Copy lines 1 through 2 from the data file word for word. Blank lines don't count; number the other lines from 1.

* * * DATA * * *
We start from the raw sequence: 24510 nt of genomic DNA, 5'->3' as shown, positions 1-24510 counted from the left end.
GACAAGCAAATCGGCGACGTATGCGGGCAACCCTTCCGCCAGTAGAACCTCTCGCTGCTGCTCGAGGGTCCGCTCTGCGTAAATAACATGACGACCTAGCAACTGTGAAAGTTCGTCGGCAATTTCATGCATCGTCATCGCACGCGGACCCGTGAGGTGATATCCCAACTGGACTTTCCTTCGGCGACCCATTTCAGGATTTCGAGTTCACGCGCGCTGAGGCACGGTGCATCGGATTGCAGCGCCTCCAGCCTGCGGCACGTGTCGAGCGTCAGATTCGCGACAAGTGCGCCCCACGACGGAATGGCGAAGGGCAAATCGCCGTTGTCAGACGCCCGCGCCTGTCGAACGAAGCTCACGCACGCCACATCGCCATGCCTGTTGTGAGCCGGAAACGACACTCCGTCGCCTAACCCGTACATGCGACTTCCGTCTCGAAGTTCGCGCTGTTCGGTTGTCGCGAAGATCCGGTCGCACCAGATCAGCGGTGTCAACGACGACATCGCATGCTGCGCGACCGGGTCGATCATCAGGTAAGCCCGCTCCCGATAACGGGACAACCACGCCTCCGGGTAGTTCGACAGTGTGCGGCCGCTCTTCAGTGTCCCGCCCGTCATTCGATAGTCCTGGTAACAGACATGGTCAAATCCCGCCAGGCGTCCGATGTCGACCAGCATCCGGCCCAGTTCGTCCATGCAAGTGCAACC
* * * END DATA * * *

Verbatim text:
We start from the raw sequence: 24510 nt of genomic DNA, 5'->3' as shown, positions 1-24510 counted from the left end.
GACAAGCAAATCGGCGACGTATGCGGGCAACCCTTCCGCCAGTAGAACCTCTCGCTGCTGCTCGAGGGTCCGCTCTGCGTAAATAACATGACGACCTAGCAACTGTGAAAGTTCGTCGGCAATTTCATGCATCGTCATCGCACGCGGACCCGTGAGGTGATATCCCAACTGGACTTTCCTTCGGCGACCCATTTCAGGATTTCGAGTTCACGCGCGCTGAGGCACGGTGCATCGGATTGCAGCGCCTCCAGCCTGCGGCACGTGTCGAGCGTCAGATTCGCGACAAGTGCGCCCCACGACGGAATGGCGAAGGGCAAATCGCCGTTGTCAGACGCCCGCGCCTGTCGAACGAAGCTCACGCACGCCACATCGCCATGCCTGTTGTGAGCCGGAAACGACACTCCGTCGCCTAACCCGTACATGCGACTTCCGTCTCGAAGTTCGCGCTGTTCGGTTGTCGCGAAGATCCGGTCGCACCAGATCAGCGGTGTCAACGACGACATCGCATGCTGCGCGACCGGGTCGATCATCAGGTAAGCCCGCTCCCGATAACGGGACAACCACGCCTCCGGGTAGTTCGACAGTGTGCGGCCGCTCTTCAGTGTCCCGCCCGTCATTCGATAGTCCTGGTAACAGACATGGTCAAATCCCGCCAGGCGTCCGATGTCGACCAGCATCCGGCCCAGTTCGTCCATGCAAGTGCAACC